Home Daily News Roundup Can Retail’s Long Tail Tie Together?; Don’t Text And Drive

Can Retail’s Long Tail Tie Together?; Don’t Text And Drive

Comic: Peak RMN?

Here’s today’s AdExchanger.com news round-up… Want it by email? Sign up here.

Long-Tail Retail

Walmart Connect and Target Roundel are the two retail media players with the biggest adoption outside of Amazon, according to a recent Digiday survey.

But both lag far behind Amazon’s 76% adoption rate. Twenty-four percent of those surveyed used Walmart Connect’s platform and 21% used Target Roundel. And the brick-and-mortar chains have lower online ad rates, too, since Amazon has superior conversion rates and audience data services.

Retail media itself – as in, product listing ads on retailer sites or served via proprietary audience networks – is used by 38% of marketers, according to the survey. But retail media could overtake display advertising (61% adoption) if buying trends continue.

But beyond the big kahunas, there’s also an opportunity in the retail long tail. Independently, regional grocers don’t make a dent. Even major big-box chains and ubiquitous stores like Best Buy (5%) or 7-Eleven (not listed) don’t have the scale for an ad platform flywheel to start spinning.

But together, there is great spending power in the long tail of retail networks. Digiday’s “Other” category – encompassing retailers not named Amazon, Walmart, Kroger, Best Buy and eBay – serves 25% of marketers. The consumer power in the long tail is dispersed through standalone networks right now, but the opportunity is in aggregation.

Dude, Where’s My Data?

A federal judge has declined to take a class-action lawsuit alleging that Honda, Toyota, Volkswagen and General Motors scrape drivers’ phones without their consent, The Record reports.

Why does it matter for data-driven advertising? Because cars can access the call and text logs of mobile devices connected to their onboard systems. And, apparently, they sell that data to brokerages that parcel it off to the ad ecosystem.

Berla Corporation, which provides the scraping software, doesn’t give drivers access to their data. But it reportedly does provide it to law enforcement.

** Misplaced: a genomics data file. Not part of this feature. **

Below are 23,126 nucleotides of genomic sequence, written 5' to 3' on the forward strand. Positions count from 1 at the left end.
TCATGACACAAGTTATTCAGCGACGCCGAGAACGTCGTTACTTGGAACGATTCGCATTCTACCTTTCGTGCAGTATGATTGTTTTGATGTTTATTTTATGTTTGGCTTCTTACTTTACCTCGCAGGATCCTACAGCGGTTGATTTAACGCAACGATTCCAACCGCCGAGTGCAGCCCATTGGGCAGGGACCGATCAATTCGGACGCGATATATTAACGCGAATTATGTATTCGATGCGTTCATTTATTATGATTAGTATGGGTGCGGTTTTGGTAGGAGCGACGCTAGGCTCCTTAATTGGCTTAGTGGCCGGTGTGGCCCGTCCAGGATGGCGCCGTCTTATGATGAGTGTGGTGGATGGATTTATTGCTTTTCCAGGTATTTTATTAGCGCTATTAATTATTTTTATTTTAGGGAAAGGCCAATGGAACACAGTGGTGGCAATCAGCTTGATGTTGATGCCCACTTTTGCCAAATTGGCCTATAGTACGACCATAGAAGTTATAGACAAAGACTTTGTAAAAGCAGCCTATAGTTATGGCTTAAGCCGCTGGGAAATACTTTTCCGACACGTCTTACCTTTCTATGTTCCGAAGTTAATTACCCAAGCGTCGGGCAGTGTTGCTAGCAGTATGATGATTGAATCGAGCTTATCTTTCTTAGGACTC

The Seattle-based judge says intercepting mobile data doesn’t violate the standards outlined in the Washington Privacy Act. Plaintiffs must prove some kind of harm to meet the threshold.

There’s no rationale for why the infotainment tech in a Honda is packaging audience segments based on text messages downloaded from Bluetooth or wired-in phones (a real example from the suit). But that isn’t enough to prove harm before an American judge.

Consumers already fret about their phones spying on them. Now they’ll have to get used to their cars doing it, too.

Please Subscribe

For most news publications, the revenue situation is dire. See: WaPo bleeding subscribers and revenue, Jezebel closing its doors and Vice Media laying off more staffers in the wake of its bankruptcy.

Meanwhile, The New York Times hit 10 million subscribers and saw 16% year-over-year revenue growth during its earnings yesterday. It also upped its subscriber goal to 15 million by 2027.

Although other publishers are modeling themselves after The Times and glomming onto subscriptions as a self-preservation strategy, most news sites shouldn’t expect too much from subscriptions business, Brian Morrissey argues in his Substack, The Rebooting.

Morrissey surveyed 201 publishers last month and found that most see only small incremental gains in subscription revenue. There’s a limit to how much people will pay for news. (Hint: It’s usually less than sports, music or entertainment.) So gaining subscribers is a nonstop challenge for publishers, as is churn.

Besides, the Gray Lady’s success has less to do with the subscription trend and more to do with how it bundles news, sports (which is now through The Athletic), a cooking vertical and popular games, like Wordle, into its own subscriptions.

But Wait, There’s More!

Big Tech gets a rare policy win in Europe. [Bloomberg]

YouTube pages are getting a TikTok-like For You page. [The Verge]

IAB Tech Lab will update its OpenRTB spec in December – for the third time this year. [release]

I tried out Facebook’s ad-free tier. Here’s what it’s like. [Mashable]

Why enticing brands is the key to Roblox’s future earnings. [Digiday]

Salon gets sold to French media company Find.co for an undisclosed sum. [Fast Company]

You’re Hired!

Kumaresh Singh joins IAS as SVP, Data Science. [release]

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